Washington Post Staff Writer
Tuesday, October 6, 2009
President Obama will make his first visit to the National Counterterrorism Center in McLean on Tuesday morning, telling intelligence officials that their recent successes have proved how effectively multiple agencies can perform when they work in concert.The White House has been charting a delicate course as it attempts to turn the page on Bush-era anti-terrorism policies. Even as Obama wages a war in Afghanistan that he has called critical to curbing terrorism, his administration is trying to defend itself from criticism by former vice president Richard B. Cheney and other Republicans for casting aside what they say are critical tools for protecting the United States.
‘They are the unappreciated patriots’
In Iraq and Afghanistan, contractors like Reggie Lane often face the same dangers as U.S. troops. And make the same terrible sacrifices.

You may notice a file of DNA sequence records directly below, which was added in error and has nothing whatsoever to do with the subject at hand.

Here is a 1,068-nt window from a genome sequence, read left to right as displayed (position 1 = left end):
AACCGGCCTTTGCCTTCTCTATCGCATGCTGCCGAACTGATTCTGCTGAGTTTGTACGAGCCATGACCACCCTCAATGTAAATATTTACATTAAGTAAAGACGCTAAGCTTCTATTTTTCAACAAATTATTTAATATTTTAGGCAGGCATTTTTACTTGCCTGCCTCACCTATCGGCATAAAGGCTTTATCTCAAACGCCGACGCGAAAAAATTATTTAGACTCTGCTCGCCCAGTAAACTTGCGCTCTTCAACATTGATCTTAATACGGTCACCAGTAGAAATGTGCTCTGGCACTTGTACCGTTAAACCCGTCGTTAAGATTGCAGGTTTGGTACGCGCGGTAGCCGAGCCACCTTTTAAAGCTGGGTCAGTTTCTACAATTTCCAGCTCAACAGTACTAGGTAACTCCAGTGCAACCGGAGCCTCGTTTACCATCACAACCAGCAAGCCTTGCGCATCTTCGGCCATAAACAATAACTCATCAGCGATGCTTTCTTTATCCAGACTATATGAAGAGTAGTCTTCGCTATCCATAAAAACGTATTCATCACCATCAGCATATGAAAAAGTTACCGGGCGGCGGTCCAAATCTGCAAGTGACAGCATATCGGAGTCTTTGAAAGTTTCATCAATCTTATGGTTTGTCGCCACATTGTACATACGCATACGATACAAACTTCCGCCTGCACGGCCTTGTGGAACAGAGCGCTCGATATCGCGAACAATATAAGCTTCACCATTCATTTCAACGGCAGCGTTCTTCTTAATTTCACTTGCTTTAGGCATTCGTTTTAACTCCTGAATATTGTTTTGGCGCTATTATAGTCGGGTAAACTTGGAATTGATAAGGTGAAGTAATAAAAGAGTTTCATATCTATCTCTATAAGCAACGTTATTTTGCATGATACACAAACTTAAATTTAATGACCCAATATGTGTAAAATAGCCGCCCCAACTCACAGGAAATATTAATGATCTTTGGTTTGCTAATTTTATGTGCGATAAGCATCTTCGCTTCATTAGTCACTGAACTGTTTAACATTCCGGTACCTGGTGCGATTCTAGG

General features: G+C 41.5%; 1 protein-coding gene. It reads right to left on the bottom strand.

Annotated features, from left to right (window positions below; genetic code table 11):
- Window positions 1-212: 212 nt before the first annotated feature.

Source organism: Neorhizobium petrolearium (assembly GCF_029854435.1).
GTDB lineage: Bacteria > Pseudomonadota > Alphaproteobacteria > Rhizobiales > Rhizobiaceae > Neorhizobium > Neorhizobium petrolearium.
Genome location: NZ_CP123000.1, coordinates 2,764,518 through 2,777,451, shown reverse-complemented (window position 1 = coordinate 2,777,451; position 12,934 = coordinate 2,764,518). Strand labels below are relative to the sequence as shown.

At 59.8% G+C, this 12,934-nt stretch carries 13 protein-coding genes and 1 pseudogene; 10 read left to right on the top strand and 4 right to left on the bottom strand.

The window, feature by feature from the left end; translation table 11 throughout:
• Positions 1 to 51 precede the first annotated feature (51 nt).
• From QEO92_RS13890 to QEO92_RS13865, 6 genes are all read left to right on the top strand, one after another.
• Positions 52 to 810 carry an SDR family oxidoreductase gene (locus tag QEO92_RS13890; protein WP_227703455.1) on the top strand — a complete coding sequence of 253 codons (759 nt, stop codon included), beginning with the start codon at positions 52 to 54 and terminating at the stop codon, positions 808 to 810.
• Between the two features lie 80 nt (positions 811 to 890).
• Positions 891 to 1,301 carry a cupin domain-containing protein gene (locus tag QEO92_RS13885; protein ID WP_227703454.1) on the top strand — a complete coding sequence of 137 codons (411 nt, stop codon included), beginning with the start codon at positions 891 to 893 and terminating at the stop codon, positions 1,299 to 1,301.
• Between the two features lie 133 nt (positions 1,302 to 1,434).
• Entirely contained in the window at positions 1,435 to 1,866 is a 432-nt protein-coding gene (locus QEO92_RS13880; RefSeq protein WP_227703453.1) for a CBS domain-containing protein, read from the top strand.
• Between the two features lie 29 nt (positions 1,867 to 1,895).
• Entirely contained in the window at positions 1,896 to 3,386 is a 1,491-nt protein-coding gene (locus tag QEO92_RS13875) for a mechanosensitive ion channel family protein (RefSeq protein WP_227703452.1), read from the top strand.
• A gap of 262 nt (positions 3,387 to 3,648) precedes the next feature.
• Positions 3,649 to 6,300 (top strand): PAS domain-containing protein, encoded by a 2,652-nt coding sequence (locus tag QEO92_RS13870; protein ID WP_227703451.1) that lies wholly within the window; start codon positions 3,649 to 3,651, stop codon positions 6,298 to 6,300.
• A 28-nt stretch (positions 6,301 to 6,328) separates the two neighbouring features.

By T. Christian Miller
October 6, 2009
Reporting from Central Point, Ore. – A nurse rocked him awake as pale dawn light crept into the room. “C’mon now, c’mon,” the nurse murmured. “Time to get up.”
Reggie Lane was once a hulking man of 260 pounds. Friends called him “Big Dad.” Now, he weighed less than 200 pounds and his brain was severely damaged. He groaned angry, wordless cries.
The nurse moved fast. Two bursts of deodorant spray under each useless arm. Then he dressed Lane and used a mechanical arm to hoist him into a wheelchair.
Fatah-led security officers accused of torturing Hamas suspect to death
Palestinian authorities begin military trial over death of Haitham Amr, fourth Hamas suspect to die in custody this year
Rory McCarthy in Beit ar-Rush al-Fauqa
guardian.co.uk, Monday 5 October 2009 14.50 BST